How 3 Documentary Shorts "Flipped Migration on Its Head"

9:30 AM 11/12/2018

by Tara Bitran

A trio of this year's contenders grapple with the trials of immigrants around the world, from rebuilding a home after tragedy to finding a new sense of belonging abroad.

From left: 'We Became Fragments,' 'Los Comandos,' 'Out of Many, One'
From left: 'We Became Fragments,' 'Los Comandos,' 'Out of Many, One'
Courtesy of The 2050 Group; Courtesy of Netflix

There may be no place like home, but three of this year's short docs endeavor to redefine the idea of starting over.

When editing Out of Many, One, it was not lost on co-director John Hoffman that the students of the New York Historical Society's Citizenship Project were leaving one world behind to join another. "Changing cultures is such a significant decision because you're coming in and you're starting from scratch," he says. 

We Became Fragments takes a look at finding one's footing again after a tragedy, as Ibraheem Sarhan moves to Canada with his father after the deaths of his mother and four siblings in the Syrian civil war. "Thinking about how Ibraheem's teachers continually ask him to describe his family is so painful for me, just how often these kids are re-traumatized even after they get to safety," says co-director Luisa Conlon.

When one of their own is killed, emergency medical unit Los Comandos de Salvamento must rebuild their sanctuary amidst terrifying police and gang violence in El Salvador. "When you think about how literally young people are under attack from both sides, this place becomes like a home away from home for them where they can laugh, bond and connect while they're running at the drop of a hat to save lives," says Los Comandos co-director Joshua Bennett.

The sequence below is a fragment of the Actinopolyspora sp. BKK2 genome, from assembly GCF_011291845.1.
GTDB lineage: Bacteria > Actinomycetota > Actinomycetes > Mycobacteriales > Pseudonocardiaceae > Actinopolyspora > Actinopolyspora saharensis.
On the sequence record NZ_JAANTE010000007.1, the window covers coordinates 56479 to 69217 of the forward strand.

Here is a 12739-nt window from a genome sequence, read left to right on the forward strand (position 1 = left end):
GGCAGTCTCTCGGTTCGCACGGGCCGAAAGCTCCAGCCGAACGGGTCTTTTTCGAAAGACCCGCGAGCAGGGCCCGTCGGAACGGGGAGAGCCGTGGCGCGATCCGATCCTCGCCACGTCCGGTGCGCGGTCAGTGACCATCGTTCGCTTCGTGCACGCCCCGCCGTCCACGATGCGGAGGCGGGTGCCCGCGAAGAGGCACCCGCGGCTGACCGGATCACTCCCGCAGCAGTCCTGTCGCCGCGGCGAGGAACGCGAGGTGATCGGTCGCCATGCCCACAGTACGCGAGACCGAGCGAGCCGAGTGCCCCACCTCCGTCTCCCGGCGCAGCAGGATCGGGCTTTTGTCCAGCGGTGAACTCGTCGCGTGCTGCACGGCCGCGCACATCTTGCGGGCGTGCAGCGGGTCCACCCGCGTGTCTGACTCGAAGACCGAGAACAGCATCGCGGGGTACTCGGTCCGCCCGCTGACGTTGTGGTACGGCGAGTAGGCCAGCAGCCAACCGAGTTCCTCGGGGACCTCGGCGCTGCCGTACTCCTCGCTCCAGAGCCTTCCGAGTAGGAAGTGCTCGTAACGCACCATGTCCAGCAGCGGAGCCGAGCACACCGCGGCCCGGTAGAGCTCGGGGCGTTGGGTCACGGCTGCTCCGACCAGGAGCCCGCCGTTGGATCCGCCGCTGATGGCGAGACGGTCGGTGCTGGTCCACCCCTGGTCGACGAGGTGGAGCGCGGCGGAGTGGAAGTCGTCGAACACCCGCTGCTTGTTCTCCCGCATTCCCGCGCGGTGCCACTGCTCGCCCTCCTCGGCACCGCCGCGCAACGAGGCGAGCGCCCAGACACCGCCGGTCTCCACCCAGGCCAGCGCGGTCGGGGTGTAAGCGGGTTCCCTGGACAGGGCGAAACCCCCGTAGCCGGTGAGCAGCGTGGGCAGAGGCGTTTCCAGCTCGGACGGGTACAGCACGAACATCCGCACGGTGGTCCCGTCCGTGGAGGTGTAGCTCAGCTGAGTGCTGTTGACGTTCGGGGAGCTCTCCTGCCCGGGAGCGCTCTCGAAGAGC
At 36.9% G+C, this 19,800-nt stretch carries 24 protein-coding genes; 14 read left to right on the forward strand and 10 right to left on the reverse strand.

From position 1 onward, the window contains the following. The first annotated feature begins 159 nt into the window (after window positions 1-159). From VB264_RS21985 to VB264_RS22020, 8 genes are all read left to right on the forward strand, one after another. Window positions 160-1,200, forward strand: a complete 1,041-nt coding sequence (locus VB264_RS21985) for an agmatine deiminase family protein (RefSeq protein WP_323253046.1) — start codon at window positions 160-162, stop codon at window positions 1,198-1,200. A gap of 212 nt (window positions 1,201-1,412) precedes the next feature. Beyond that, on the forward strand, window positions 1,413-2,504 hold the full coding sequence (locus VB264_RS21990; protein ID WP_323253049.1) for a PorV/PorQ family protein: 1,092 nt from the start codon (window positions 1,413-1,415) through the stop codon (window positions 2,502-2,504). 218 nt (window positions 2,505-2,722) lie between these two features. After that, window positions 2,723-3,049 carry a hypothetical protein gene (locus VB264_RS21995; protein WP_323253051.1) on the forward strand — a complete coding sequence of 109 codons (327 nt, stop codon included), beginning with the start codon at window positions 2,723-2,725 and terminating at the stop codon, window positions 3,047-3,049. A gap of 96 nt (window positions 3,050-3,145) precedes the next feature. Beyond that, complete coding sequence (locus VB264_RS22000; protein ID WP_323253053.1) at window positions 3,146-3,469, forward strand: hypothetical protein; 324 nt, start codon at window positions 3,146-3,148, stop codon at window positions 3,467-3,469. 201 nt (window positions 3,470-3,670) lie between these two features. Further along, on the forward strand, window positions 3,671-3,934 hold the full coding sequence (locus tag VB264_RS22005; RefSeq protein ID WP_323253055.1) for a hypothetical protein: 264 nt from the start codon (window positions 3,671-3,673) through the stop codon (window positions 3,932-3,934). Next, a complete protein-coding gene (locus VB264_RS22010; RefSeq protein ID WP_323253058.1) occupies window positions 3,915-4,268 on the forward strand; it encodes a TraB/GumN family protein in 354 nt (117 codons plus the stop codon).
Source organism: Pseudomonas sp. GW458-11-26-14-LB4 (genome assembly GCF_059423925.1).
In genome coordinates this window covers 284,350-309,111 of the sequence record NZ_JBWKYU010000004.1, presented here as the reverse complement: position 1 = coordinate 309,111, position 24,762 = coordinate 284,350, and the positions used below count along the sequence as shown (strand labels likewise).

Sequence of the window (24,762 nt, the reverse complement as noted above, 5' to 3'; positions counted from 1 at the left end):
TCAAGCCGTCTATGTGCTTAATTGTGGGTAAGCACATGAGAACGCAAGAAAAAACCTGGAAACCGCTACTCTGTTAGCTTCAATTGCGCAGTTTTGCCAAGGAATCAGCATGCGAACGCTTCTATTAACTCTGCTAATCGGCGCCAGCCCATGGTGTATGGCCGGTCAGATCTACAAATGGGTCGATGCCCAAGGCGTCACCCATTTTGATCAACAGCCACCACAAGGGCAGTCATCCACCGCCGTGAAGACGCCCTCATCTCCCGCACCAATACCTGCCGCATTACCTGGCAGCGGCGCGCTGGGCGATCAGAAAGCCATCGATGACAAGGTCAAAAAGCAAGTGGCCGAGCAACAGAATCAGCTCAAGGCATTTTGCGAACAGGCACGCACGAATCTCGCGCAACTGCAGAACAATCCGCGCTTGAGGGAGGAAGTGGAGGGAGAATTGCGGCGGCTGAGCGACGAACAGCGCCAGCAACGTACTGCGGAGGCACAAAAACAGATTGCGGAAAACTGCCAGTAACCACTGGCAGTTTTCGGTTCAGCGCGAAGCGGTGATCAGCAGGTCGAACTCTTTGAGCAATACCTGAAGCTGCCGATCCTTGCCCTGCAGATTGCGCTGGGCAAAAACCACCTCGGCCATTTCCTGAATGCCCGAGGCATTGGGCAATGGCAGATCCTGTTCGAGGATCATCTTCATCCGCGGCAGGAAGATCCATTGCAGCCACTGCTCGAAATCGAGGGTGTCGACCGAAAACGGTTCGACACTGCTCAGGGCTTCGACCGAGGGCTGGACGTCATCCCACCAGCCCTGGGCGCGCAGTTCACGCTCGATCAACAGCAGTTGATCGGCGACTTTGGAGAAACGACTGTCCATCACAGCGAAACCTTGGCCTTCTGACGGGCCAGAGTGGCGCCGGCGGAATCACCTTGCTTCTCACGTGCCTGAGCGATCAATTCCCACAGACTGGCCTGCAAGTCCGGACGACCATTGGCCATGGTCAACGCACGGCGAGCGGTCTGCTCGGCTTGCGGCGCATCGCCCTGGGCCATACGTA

• 'We Became Fragments'

    Luisa Conlon, Hanna Miller and Lacy Roberts, three journalism grad school best friends turned directors of We Became Fragments, first discovered Ibraheem Sarhan's story in 2016 when they were in Jordan making a different doc about mental health access for Syrian refugees. After the death of his mother and four siblings in Syria, Ibraheem was living at a center in Jordan that aided children injured in the Syrian civil war, and was soon moving to Canada.

    "We felt like we were seeing a lot of films that focus on migrants' journeys from their countries to their new host countries, but not a lot of follow-up on what happened once they got there," says Conlon. Fifteen-year-old Ibraheem narrates the story (which follows him as he moves to Winnipeg, Manitoba, with his father and attends a new school where 28 percent of the students are refugees) through his personal writings, which he shared with the directors before filming started. "He handed us seven pages just about his experience," says Conlon. "He told us that when he left Jordan, he wanted to write down all his memories so that he didn't forget them."

    For the film's flashback footage, Ibraheem found videos on YouTube of himself injured and bloodied. "At our first meeting with him, he pulled out his phone and said, 'This is me after the accident. I want to become a war journalist. I want to be as brave as the people who took this video of me.'" The filmmakers (Conlon, 29, has several IMDb credits, but Miller, 27, and Roberts, 31, are first-timers) hope that Ibraheem's timely story might help dispel misrepresentations of Syrians in the media. "In America, there's this really hateful rhetoric about what immigrants want from us," says Conlon. "The truth is, these are people who didn't want to leave their country in the first place. They were forced to leave."

  • 'Los Comandos'

    "When we started this process, we were in the time when President Trump was a nominee, saying comments like, 'There's a lot of bad hombres,'" recalls Joshua Bennett, 40, co-director of Los Comandos. He and Juliana Schatz-Preston, 33, originally developed the heroic story of 16-year-old Mimi and her work with an emergency medical unit (Los Comandos de Salvamento) in violence-ridden El Salvador as part of a larger doc­umentary series called Humanity on the Move, which examines the issue of migration around the world.